This is the second in a series of blog posts about the potential impacts of automation in rural Minnesota. The first can be found here.
Part 2: Rural Vulnerability: A View from Job Sectors
Our first post defined the automation revolution and touched on its current impact in mining and agriculture. Part two widens the focus to examine employment across job sectors in West Central Minnesota in order to gauge how automation may impact the overall employment picture.
Specifically, we look at the distribution of folks employed in large job sectors and, using that information, determine whether rural areas are more vulnerable than the state as a whole. Greater Minnesota is a large and diverse area. So in order to make a comparison manageable, industry employment from the Quarterly Census of Employment and Wages (QCEW) for the West Central economic regions 4 and 6W was combined using the Department of Employment and Economic Development’s Regional Profile reports and online data from 2016. These two areas cover nearly all of the West Central region, from Yellow Medicine County in the South up to Clay and Becker counties in the North and collectively report the distribution of 105,089 jobs.
Table 1 below shows the distribution of West Central jobs in several important employment sectors.¹ The West Central region has more than the statewide average in several areas that involve jobs with a high percentage of potentially automated tasks, including manufacturing (14.2% vs. 11.2%), retail trade (12.9% vs. 10.6%), as well as agriculture and related services (2.74% vs. 0.72%). Wholesale trade (4.9% vs. 4.7%) and accommodation and food services (8.2% vs. 8.1%) are about the same as the state as a whole. Further, the region has a lower percentage of people working in areas where skills are harder to automate. West Central Minnesota lags sharply behind in professional & technical services (1.9% vs. 5.6%) and management (0.7% vs. 2.8%), though it mostly maintains parity in arts, entertainment, and recreation (1.6% vs. 1.8%).
But the employment picture is not all negative. Greater Minnesota employs more than the state average in many sectors with lower automation potential, such as healthcare, education, public administration, and construction. Moreover, job growth in many of these areas has increased over the past 10 years, and DEED predicts that, for the entire Northwest region, the health care and social assistance area, as well as construction, will grow significantly, 16.5% and 14.2% respectively, in the years ahead. ²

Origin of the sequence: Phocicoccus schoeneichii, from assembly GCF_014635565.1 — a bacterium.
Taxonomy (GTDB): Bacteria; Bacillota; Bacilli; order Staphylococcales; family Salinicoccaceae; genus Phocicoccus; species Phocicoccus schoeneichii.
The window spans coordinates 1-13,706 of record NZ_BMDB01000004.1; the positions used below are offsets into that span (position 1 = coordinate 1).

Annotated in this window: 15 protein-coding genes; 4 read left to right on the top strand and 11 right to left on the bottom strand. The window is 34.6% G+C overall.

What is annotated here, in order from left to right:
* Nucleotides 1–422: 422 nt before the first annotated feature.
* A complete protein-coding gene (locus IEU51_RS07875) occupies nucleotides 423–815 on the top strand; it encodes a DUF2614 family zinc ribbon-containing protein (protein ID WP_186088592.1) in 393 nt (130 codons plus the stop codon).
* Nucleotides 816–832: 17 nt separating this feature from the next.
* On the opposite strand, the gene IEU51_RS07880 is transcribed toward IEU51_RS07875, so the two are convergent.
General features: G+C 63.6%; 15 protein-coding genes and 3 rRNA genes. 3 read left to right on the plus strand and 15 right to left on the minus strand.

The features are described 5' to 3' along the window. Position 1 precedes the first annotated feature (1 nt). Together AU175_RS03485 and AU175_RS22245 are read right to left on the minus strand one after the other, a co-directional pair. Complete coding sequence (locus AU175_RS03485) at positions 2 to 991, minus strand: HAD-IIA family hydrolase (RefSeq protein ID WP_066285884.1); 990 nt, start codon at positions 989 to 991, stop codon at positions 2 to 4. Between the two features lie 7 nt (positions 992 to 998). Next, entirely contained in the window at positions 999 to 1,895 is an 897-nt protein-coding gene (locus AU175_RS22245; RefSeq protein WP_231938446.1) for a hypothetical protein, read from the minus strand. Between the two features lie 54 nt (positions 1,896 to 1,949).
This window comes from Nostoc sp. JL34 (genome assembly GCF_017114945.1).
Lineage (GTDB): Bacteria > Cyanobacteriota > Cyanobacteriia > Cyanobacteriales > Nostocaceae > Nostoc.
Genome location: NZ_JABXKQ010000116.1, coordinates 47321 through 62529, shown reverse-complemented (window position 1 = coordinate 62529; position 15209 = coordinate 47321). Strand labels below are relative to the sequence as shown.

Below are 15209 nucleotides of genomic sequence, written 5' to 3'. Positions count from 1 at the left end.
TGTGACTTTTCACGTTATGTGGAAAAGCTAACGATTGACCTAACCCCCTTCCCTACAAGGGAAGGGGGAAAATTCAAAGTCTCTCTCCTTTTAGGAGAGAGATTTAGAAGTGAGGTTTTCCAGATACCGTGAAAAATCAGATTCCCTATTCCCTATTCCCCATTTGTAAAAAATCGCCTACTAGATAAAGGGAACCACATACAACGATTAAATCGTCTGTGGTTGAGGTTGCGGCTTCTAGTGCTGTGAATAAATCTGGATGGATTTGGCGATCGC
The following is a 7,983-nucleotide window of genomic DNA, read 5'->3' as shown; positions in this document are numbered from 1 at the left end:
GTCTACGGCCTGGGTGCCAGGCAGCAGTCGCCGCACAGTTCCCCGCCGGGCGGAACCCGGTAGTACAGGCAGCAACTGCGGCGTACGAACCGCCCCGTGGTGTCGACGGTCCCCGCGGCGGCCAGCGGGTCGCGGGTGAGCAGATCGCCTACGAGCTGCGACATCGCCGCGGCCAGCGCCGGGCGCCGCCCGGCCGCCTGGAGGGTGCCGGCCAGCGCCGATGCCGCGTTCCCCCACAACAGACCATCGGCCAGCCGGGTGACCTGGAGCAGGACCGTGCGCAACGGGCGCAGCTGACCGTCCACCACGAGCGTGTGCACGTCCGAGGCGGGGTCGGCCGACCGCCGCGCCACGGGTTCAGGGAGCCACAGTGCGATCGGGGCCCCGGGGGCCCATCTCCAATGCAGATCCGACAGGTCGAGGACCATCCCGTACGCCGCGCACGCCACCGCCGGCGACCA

This snapshot of job sectors presents a somewhat mixed view of the prospects for job loss due to automation. Several regional sectors vulnerable to automation employ more than state average, and others considered more resistant to automation employ fewer people than the state average. Yet, about 40% of jobs are in four areas with low automation potential.
Additionally, the data aren’t telling the whole picture They leave out nuances about the various jobs in each sector, and each will have a mix of jobs with different amounts of tasks that can be automated. Additionally, these data only represent 2016, and the balance of employment between these sectors fluctuates from year to year, though majors sectors of employment tend to be fairly stable. Given these potential limits, another set of statistics, DEED’s Occupational Employment Statistics (OES), is provided in the appendix below; the configuration of job sectors and method of the OES are different, but the picture or under and over-represented sectors is largely similar.
Regardless of the percentages of West Central employees working in more vulnerable job sectors, what ultimately matters is whether firms, governments and organizations have the incentive to make investments to automate various jobs tasks. One factor that stands out clearly in Table 1 is how much less West Central employees make compared to the state average. The next post will discuss wages as a factor behind automation, as well as other key incentives, to suggest that rural Minnesota is likely to automate at a slower rate than the rest of the state.
Feel free to share your thoughts in the comments, and look out for the final part of this series in the next few weeks!
¹ The full table for the regions can be found at https://mn.gov/deed/assets/2016_rp_edr4_nov_tcm1045-133254.pdf and https://mn.gov/deed/assets/2016_rp_edr6W_nov_tcm1045-133259.pdf
² DEED, Labor Market Projections, 2014-2024
Appendix: Occupational Employment Statistics for Regions 4 & 6W, 1st Qtr 2016
Minnesota’s DEED offers an alternative measure of employment, Occupational Employment Statistics, that provide a slightly different categorization of job sectors (e.g., “office and administrative support” does not fit the QCEW categorization and OES captures “transportation and material moving”, not “transportation and warehousing”). Whereas QCEW data is a quarterly count of employment based on reports by all firms submitting Unemployment Insurance information, OES is a semi-annual survey conducted cooperatively by the U.S. Bureau of Labor Statistics and state agencies that gathers information, in the case of Minnesota, from about 6000 employer participants. OES job figures differ from the QCEW in that OES excludes self-employed, workers in unincorporated firms, contract workers and workers in multiple jobs. This configuration leads to dramatically undercounting agriculture jobs (see below) and about 5% fewer total jobs reported. Thus QCEW data was used for the analysis above.
Roger Rose is Center for Small Towns Director and an associate Political Science professor for the University of Minnesota – Morris.